Memory Lane sessions generate wide ranging content, from sound recordings for exhibition listening posts in temporary exhibitions and permanent galleries, quotes for exhibition panels, photos and documents for reproduction in exhibition panels for display, objects for exhibition display or accession to the collection and oral history content for radio documentaries. This provides participants with a tangible sense of worth and enables them to attend exhibition launches with their families and friends to share their successes and contributions. There have been several unexpected and incredibly positive outcomes arising through participation in the groups, for example the camaraderie and development of new friendships in the group as well as old friendships being rekindled. Group members have offered each other a great deal of support. When we arranged an offsite session one lady, who was in her 80s, offered to drive other members to the session. If participants are unwell then group members offer to help out and have visited each other in hospital. Therefore Memory Lane has contributed to significant positive social outcomes such as reducing feelings of isolation and loneliness and helping to build positive relationships and networks of support in the community. In order to offer a varied programme and spark new conversations sessions are sometimes delivered at partner organisations venues. As well as being popular with participants it provides as opportunity for our partner organisations to increase their community engagement. Examples of this include a session exploring trees and autumn leaves at the Harcourt Arboretum.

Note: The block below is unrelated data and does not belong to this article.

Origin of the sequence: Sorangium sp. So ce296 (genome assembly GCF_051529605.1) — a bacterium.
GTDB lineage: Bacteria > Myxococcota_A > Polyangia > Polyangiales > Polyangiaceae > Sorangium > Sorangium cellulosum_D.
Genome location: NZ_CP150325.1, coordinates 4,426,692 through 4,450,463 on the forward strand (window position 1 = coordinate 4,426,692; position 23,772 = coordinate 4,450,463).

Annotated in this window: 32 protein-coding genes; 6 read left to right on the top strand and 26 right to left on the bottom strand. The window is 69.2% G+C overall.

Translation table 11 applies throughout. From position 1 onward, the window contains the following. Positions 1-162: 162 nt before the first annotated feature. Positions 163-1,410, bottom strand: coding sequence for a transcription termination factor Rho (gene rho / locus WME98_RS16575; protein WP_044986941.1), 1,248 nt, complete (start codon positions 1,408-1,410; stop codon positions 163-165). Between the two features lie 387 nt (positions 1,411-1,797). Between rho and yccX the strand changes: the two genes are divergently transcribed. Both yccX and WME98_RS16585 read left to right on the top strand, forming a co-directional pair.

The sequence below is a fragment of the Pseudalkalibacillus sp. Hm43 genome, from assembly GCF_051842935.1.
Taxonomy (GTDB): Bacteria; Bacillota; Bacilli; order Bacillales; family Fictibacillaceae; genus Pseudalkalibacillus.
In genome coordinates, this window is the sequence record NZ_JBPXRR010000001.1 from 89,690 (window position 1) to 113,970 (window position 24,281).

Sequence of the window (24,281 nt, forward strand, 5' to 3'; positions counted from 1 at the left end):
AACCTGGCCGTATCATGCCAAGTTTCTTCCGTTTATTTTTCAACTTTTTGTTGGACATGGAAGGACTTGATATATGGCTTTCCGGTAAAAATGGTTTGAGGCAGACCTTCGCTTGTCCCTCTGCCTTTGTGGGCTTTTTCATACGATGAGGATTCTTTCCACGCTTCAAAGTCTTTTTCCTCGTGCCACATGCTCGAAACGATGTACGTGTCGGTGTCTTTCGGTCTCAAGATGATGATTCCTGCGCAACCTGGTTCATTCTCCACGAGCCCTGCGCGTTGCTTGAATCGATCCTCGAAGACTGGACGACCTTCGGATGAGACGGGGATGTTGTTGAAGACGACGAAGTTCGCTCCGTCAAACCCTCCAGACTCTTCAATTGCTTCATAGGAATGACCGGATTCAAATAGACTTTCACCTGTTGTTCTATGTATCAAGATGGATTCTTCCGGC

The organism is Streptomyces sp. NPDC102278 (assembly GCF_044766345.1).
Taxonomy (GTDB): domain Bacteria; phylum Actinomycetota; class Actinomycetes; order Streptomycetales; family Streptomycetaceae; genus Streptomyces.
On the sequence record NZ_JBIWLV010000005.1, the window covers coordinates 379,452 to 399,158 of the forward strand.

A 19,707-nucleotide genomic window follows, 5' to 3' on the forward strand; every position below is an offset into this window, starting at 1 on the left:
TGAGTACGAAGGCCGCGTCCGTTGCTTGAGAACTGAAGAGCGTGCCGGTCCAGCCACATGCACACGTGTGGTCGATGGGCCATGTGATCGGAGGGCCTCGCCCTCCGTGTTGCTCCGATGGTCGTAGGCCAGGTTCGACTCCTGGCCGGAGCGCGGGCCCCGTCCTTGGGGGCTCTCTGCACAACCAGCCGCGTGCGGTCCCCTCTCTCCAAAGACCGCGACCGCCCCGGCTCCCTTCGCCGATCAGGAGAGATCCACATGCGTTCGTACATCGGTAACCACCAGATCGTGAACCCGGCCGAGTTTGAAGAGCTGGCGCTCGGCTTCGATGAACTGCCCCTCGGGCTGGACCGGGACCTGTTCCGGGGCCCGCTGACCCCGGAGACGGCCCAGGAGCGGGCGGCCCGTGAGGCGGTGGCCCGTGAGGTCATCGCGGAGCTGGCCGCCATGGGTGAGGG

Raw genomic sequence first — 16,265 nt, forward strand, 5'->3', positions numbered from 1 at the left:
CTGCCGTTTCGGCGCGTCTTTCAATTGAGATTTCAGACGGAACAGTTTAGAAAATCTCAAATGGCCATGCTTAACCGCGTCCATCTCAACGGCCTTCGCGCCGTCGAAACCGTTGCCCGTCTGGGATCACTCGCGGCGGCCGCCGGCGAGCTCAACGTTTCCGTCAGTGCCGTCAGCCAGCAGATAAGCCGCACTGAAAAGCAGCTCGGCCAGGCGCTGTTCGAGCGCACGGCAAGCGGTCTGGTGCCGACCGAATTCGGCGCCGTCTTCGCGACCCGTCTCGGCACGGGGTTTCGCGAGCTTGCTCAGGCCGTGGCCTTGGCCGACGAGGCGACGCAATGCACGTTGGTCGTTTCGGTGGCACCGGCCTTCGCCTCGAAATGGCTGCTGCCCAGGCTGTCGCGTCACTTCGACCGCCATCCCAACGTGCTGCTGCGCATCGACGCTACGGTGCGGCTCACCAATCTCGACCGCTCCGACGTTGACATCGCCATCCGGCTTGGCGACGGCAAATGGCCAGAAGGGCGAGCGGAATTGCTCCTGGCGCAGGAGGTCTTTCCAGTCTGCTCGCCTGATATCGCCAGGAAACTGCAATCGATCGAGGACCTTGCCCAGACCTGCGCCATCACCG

Details of the project participants

There is no age limit for the group but the majority of the participants are in their late 70s and early 80s. To ensure the group is accessible and welcoming participants attend on a drop-in basis with no booking required and there are over 300 people on the mailing list. The group is free of charge and volunteers help to serve light refreshments to make the environment supportive and comfortable for the participants. The project is marketed to existing contacts by email and social media and shared via the Museums website and posters. Participants can also be referred via the Prescription for Museums scheme.

Project management

The project was delivered by the Reminiscence Officer at the Museum of Oxford. There is no cost for participation and consent forms are obtained for any audio and visual material that is shared on websites or in exhibition

Evaluation methods and findings

The outcomes of Memory Lane and Movers and Shakers were explored through collaboration with the Oxford Institute of Population Ageing, University of Oxford. The research combined surveys, observations, focus groups and in-depth interviews to gain a rich and contextualised picture of the sessions’ impacts. The findings show that the reminiscence aspect of the session was particularly useful in facilitating a connection between participants from different walks of life. Participants also reported positive impacts on their wellbeing, arguing the sessions helped them to keep active and engaged. The recording of the sessions and the incorporation of elements into museum exhibits were also a great source of pride for the participants who felt they were preserving local history.

The report can be found here: http://www.ageing.ox.ac.uk/publications/view/325

Supported using public funding by the Arts Council England